Cerebral Palsy

Cerebral palsy affects approximately two of every 1,000 live births in the United States. This condition is usually the result of damage or abnormalities to the brain that occur before, during, or shortly after birth. Cerebral palsy affects the parts of the brain that are involved with movement and coordination, and a child’s ability to control his or her muscles.

Causes and Risk Factors

It is difficult to determine how damage or abnormalities to the brain are caused. Before a child is born, the brain is extremely sensitive to damage from maternal infections and toxins, as well as exposure to drugs or alcohol. A lack of oxygen during birth has also been linked to the development of cerebral palsy in some cases. After birth, infection, lack of oxygen, and head injuries can all be contributing factors. Children born prematurely may be at a greater risk for developing cerebral palsy.

Symptoms

In most cases, cerebral palsy begins before a child is born, but this condition can also present itself at birth or during the early years of life. The physical disabilities resulting from cerebral palsy can be mild, moderate, or severe, depending on which part and how much of the brain has been damaged. Early symptoms of cerebral palsy include:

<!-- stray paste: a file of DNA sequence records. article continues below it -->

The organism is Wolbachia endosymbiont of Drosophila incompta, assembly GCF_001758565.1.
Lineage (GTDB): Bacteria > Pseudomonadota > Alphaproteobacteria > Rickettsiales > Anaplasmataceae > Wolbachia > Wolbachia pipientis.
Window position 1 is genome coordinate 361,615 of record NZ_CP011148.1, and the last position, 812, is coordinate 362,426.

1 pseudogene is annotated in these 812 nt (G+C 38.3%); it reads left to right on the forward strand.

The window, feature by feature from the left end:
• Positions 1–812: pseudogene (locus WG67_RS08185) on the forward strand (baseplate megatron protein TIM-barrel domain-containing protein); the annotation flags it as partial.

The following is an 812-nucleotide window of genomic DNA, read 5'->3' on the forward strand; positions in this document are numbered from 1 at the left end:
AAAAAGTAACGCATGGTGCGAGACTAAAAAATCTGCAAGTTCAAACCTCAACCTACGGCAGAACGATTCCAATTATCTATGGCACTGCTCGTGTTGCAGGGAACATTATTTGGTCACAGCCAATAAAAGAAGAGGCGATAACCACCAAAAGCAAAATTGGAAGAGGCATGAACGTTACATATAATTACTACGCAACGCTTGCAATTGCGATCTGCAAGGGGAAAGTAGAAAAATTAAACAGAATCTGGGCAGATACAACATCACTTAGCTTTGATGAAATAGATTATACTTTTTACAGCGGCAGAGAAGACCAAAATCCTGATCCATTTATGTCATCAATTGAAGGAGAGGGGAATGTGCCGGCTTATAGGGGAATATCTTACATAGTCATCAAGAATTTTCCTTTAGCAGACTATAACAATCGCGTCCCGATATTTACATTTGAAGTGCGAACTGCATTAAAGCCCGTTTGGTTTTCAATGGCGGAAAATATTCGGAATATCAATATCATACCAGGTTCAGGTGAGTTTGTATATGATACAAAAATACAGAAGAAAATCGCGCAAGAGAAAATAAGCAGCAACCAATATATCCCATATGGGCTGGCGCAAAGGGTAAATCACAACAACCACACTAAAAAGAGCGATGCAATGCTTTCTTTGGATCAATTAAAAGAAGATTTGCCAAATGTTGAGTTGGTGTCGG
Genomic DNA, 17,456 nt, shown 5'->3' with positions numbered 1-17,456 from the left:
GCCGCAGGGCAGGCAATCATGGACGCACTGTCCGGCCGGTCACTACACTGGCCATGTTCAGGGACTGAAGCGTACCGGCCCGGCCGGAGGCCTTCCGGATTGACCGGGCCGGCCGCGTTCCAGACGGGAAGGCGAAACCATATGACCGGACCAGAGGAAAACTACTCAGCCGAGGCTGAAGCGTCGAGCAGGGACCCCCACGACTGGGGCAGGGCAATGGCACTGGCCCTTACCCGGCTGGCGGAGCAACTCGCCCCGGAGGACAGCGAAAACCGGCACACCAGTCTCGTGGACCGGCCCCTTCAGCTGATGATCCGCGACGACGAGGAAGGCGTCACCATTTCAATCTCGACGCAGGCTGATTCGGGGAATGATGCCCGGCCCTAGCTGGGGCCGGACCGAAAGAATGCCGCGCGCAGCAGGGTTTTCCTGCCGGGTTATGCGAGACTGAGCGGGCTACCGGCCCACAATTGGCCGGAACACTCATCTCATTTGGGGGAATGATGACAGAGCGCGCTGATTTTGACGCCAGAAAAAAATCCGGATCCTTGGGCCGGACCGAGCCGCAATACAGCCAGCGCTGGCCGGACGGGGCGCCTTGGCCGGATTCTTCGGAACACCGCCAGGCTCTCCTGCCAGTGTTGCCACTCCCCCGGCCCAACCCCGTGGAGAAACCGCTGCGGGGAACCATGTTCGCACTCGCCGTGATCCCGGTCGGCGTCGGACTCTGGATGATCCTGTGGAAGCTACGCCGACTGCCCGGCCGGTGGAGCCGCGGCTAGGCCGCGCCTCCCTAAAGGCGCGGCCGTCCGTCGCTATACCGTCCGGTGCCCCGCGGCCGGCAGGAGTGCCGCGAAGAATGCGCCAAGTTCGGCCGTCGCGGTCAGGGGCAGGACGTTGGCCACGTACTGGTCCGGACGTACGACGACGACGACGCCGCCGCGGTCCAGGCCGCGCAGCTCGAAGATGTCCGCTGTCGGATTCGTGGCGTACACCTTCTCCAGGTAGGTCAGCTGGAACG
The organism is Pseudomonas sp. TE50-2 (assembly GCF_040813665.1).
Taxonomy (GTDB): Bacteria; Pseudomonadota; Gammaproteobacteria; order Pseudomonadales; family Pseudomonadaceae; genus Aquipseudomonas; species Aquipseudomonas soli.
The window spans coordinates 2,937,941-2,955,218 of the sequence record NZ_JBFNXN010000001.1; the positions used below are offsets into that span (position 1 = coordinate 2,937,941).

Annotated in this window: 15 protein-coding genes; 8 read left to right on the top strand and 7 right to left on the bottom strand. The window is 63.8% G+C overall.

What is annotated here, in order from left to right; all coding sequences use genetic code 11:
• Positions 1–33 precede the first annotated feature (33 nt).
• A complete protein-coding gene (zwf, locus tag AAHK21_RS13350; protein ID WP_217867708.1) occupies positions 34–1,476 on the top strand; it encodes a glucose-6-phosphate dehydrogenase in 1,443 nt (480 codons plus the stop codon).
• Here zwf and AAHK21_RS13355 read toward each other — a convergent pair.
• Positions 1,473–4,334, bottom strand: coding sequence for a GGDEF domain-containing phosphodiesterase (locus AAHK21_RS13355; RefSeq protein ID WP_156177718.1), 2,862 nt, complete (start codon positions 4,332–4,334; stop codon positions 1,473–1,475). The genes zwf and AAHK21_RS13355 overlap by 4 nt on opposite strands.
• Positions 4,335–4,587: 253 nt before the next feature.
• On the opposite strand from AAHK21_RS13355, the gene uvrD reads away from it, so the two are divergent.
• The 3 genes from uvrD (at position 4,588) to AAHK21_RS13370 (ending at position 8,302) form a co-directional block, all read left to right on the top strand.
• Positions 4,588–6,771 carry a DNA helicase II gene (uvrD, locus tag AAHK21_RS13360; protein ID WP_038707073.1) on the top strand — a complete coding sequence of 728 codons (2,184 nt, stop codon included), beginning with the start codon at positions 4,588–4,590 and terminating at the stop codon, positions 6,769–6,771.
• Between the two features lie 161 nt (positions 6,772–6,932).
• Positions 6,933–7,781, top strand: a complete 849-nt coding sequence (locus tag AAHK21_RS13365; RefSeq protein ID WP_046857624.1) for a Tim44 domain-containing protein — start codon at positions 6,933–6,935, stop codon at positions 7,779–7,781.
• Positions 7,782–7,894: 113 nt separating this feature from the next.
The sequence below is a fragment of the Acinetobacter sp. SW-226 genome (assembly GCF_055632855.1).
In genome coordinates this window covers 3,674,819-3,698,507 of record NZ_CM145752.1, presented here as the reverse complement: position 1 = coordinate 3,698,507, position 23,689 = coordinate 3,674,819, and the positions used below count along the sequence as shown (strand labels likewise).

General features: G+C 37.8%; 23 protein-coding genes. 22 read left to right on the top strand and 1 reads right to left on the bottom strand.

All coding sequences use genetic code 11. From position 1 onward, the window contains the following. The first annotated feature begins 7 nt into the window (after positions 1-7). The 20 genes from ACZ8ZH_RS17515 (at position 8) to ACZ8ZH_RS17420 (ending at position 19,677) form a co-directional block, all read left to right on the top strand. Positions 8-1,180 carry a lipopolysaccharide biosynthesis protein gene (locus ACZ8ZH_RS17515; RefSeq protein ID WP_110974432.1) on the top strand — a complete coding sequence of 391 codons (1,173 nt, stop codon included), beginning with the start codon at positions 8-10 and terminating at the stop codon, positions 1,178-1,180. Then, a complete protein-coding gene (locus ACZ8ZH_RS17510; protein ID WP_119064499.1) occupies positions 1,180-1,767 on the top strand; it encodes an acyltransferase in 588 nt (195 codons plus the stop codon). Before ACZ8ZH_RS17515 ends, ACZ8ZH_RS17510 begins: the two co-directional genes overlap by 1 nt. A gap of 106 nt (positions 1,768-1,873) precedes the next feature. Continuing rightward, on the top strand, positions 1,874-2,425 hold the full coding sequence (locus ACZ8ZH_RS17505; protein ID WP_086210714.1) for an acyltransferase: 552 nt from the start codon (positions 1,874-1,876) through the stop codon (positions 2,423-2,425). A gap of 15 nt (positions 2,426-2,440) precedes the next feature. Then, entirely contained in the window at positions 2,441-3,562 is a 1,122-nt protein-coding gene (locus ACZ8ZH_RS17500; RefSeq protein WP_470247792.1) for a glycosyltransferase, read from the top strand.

• Delayed milestones like learning to roll over, sit up, crawl, or walk
  • Exaggerated reflexes
  • Involuntary movement
  • Stiffness or floppiness in the limbs

Treatment

There is no cure for cerebral palsy, but treatment for the symptoms is available. Treatment such as physical therapy, occupational therapy, speech therapy, medication, or braces can help children significantly improve their functional capabilities. The condition will not worsen as children get older, but it is important to start treatment as soon as possible for the best results. In some cases, a pediatric neurosurgeon can do a surgical procedure to help manage the spasticity that can be associated with cerebral palsy.